Wind: Friend or Foe?
By John Brady
It was a great morning to go fishing. The sun was shining bright and felt warm on my face in the cool morning air. There was a slight breeze blowing in the bright blue cloudless sky. Every fisherman looks forward to perfect days like these to go fishing.
Spring can be the best time of the year for fishing and catching fish. As the days get longer the sun warms the water and draws the fish into the coves and shallow areas to feed and spawn. Unfortunately, spring always brings with it another predictable event. Constant weather change.
One day can be a nice warm and pleasant day, and the next can turn quite a bit cooler with a gusty wind - two completely different types of days. However, as the old saying goes, one can be a great day for the fisherman, and the other a great day for the fish.
Which day is the great day for the fisherman? That depends on the fisherman. Most fishermen will say the nice warm and pleasant day is a great day to be fishing. And without dispute it certainly is. However if approached correctly the latter day can be a great day for "catching".
When the wind starts blowing most fishermen head for the protective cover of a hidden cove, go to another lake, or simply go home. Unfortunately those type of fisherman will be destine to be fair weather fisherman. To consistently catch fish, a fisherman needs to be adept at fishing in all types of weather conditions, windy days included.
Fishing in the wind takes a properly prepared angler with a positive and determined attitude, and the right tackle.
Before heading out to fish on a windy day make sure your rig and tackle are prepared properly. Make sure your boat is loaded correctly. An improperly loaded boat can list and capsize from an overpowering wave. As always, be sure to have and wear your life jacket when fishing in the wind or foul weather.
Check all of your batteries to be certain they are fully charged. If you have a spare battery, charge it and take it along too. You're going to need all the power you can muster to hold your boat on your fishing spot.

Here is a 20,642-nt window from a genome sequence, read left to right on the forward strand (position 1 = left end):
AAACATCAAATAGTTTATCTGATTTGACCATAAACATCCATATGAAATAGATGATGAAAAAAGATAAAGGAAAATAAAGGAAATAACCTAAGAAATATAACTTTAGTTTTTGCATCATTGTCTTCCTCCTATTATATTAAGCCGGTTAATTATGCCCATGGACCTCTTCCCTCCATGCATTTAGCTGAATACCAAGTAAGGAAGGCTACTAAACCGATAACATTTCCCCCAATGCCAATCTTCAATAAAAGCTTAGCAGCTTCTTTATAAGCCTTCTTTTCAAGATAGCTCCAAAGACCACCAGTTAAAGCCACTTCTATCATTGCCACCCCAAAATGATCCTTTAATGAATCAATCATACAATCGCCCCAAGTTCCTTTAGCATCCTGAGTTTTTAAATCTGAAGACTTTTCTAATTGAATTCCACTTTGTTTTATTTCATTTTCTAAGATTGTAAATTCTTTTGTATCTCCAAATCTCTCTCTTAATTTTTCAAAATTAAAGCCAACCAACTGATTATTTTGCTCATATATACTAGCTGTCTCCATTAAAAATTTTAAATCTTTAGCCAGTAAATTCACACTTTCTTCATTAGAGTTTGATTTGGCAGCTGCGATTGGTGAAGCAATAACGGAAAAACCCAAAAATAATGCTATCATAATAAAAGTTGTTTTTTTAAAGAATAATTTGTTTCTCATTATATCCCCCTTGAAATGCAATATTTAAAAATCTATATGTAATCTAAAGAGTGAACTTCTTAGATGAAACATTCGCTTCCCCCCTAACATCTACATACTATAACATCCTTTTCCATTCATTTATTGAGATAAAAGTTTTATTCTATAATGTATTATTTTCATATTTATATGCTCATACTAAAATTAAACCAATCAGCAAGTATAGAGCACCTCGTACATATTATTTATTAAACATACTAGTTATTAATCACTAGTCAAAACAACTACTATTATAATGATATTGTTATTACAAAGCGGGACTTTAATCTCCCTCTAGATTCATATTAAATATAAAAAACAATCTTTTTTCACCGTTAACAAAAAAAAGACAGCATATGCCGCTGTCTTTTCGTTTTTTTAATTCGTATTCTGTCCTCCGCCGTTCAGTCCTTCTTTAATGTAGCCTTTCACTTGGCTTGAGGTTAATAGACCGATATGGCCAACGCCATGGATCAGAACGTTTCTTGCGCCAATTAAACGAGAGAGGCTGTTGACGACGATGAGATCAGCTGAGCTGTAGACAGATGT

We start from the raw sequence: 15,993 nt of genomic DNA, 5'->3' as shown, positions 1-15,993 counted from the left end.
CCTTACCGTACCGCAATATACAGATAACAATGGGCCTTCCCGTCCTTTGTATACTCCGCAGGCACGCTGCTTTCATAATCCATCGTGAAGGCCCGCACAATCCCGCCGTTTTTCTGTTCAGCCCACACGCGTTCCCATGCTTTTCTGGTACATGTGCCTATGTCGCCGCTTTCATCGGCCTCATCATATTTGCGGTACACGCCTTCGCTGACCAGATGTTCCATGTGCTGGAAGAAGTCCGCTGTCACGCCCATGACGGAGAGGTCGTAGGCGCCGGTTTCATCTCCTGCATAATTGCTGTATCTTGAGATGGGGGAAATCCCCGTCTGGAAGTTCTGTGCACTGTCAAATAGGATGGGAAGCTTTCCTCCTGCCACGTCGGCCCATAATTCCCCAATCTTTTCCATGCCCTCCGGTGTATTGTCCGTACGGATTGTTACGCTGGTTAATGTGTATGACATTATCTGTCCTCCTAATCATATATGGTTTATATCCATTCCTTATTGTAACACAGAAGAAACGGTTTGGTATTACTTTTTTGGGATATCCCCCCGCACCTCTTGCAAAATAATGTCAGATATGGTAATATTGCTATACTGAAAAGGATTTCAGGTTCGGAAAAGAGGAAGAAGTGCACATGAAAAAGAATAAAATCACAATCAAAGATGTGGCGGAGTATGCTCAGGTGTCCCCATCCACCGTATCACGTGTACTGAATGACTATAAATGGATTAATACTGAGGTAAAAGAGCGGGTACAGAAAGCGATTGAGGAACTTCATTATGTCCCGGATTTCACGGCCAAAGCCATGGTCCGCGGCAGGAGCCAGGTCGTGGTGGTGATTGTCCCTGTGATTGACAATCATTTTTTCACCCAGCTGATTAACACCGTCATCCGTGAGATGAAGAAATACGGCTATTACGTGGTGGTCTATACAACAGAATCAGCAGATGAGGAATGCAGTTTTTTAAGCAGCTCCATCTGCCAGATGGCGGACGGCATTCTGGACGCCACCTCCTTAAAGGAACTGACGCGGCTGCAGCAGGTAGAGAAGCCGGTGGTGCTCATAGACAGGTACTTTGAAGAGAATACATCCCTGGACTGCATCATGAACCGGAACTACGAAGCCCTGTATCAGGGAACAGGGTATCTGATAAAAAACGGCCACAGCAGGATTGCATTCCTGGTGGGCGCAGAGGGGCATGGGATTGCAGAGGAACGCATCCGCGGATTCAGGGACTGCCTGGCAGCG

Make sure you have an anchor onboard. Besides being a good safety reason, you can drop out your anchor to help hold you in position if you're having trouble holding onto your fishing spot with your trolling motor.
Another good tool for fishing in the wind is a drift sock or trolling bag. Not too many inland water fisherman use them but they can be a great tool in windy conditions once you get the hang of how to use them.
Check your tackle. Make sure your reels are fully spooled. A partially filled spool be harder to cast, cause frequent backlashes, and inhibit you from casting the proper distance. It's also a good idea to tighten your spool adjustment a little more than normal. It might cut down your casting distance, but will help minimize backlashes.
Good baits to use when fishing in the wind are larger crankbaits and spinnerbaits, and heavier jigs and worm weights. Another good tip is to downsize the line diameter. If you usually use a 14-pound test, drop down to 12. You may get a little more line stretch, but the reduced drag from the wind and moving water will more than make up for it. A braided type line is even better. These have a smaller diameter than monofilament without the stretch.
The biggest advantage to fishing in the wind is that fish have a predictable behavior in windy conditions. They most often congregate around windblown points and banks, ambushing baitfish as they swim by or are carried into the shallow water against the bank. The wind also works crayfish and other forage out of rocks and ledges making them easier prey to feeding fish.
Wind: Friend or foe? You be the judge. But if you learn to use it to your advantage, you'll have more days to fish and do more catching instead of staying home. After all, "they call it fishing, but the goal is catching"!